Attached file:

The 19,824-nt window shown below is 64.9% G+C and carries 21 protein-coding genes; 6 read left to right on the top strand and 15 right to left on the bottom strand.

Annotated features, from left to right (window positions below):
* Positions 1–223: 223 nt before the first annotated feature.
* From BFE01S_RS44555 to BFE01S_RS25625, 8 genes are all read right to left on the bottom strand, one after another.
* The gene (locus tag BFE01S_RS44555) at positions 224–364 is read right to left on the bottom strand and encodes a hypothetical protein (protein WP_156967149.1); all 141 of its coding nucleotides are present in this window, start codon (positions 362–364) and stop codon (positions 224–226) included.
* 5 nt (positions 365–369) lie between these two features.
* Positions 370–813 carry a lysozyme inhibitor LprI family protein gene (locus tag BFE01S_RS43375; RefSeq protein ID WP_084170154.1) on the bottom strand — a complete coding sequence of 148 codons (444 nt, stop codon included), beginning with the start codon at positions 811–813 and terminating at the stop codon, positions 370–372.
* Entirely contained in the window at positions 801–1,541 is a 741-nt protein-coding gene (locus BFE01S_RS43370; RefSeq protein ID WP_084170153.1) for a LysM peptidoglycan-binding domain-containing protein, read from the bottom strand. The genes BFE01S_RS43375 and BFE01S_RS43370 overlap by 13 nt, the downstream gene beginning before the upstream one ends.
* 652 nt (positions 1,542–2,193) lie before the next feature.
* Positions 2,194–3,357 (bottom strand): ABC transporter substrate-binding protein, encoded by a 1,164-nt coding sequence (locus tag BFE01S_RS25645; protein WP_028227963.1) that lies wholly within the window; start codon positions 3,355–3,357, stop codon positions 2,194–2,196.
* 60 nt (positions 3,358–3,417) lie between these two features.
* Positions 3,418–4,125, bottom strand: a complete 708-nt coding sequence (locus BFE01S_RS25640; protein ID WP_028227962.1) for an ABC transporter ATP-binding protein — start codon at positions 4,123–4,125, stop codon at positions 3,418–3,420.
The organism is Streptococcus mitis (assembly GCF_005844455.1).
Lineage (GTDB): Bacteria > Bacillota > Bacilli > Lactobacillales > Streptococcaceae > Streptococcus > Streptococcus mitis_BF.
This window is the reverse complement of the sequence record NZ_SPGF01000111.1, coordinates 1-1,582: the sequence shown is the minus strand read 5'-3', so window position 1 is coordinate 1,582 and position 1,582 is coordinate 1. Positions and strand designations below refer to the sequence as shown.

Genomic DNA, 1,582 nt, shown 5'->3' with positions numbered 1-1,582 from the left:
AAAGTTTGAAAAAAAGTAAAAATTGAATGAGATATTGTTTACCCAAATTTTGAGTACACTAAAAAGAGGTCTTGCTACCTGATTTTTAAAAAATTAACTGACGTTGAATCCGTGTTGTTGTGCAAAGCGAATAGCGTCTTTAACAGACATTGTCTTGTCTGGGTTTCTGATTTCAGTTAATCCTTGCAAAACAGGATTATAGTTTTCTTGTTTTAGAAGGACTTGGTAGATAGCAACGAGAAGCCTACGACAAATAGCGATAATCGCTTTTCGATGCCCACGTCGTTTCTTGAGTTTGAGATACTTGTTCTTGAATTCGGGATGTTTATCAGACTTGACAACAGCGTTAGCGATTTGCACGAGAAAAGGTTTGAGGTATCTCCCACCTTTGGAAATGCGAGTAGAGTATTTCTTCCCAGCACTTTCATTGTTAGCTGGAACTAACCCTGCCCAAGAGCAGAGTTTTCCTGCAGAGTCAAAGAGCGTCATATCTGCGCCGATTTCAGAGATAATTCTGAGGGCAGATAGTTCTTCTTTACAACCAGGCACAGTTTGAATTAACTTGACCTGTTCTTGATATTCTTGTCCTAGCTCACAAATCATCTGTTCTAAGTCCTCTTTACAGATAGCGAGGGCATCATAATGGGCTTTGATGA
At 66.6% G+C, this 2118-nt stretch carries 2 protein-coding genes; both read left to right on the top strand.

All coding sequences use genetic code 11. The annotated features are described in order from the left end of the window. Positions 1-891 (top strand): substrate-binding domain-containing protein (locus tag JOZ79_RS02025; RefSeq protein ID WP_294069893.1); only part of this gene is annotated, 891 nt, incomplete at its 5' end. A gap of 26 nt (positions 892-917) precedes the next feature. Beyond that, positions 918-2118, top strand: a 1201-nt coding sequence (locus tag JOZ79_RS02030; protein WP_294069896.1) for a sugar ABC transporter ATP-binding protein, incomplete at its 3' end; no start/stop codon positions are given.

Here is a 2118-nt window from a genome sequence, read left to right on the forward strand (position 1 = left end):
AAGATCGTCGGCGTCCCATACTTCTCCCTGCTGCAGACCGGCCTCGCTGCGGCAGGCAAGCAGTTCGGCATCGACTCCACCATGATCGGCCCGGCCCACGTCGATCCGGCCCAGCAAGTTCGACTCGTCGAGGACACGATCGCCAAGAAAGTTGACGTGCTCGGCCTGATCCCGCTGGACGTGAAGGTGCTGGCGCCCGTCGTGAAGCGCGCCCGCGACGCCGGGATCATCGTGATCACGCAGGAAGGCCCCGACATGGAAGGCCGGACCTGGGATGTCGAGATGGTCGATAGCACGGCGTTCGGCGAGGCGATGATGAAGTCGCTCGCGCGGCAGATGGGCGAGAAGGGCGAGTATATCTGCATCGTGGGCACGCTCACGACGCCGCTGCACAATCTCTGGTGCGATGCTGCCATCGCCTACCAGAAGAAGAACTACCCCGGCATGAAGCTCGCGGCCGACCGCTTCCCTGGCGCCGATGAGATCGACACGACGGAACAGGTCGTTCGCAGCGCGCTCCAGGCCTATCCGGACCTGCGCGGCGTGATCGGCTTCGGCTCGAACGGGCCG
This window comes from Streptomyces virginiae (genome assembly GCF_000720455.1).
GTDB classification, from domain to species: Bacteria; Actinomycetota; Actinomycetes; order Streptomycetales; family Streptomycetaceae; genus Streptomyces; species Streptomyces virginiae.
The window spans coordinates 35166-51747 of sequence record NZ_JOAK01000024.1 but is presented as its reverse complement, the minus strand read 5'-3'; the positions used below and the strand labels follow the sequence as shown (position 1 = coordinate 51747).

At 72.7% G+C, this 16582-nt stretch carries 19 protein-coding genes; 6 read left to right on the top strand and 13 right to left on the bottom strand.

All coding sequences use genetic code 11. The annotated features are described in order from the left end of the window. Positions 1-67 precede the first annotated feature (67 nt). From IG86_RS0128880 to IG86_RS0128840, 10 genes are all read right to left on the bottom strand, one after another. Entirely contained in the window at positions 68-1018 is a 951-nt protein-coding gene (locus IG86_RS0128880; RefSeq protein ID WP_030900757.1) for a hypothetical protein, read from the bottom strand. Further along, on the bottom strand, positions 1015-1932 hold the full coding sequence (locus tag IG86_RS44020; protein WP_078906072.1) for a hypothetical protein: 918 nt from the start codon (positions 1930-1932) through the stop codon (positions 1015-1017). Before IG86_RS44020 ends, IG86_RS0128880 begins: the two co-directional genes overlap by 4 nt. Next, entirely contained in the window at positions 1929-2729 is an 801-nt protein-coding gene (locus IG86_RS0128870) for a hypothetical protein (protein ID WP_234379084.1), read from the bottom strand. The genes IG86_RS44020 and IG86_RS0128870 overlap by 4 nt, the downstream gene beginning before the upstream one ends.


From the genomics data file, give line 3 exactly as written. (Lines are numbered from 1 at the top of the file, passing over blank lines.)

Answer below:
* Positions 1–223: 223 nt before the first annotated feature.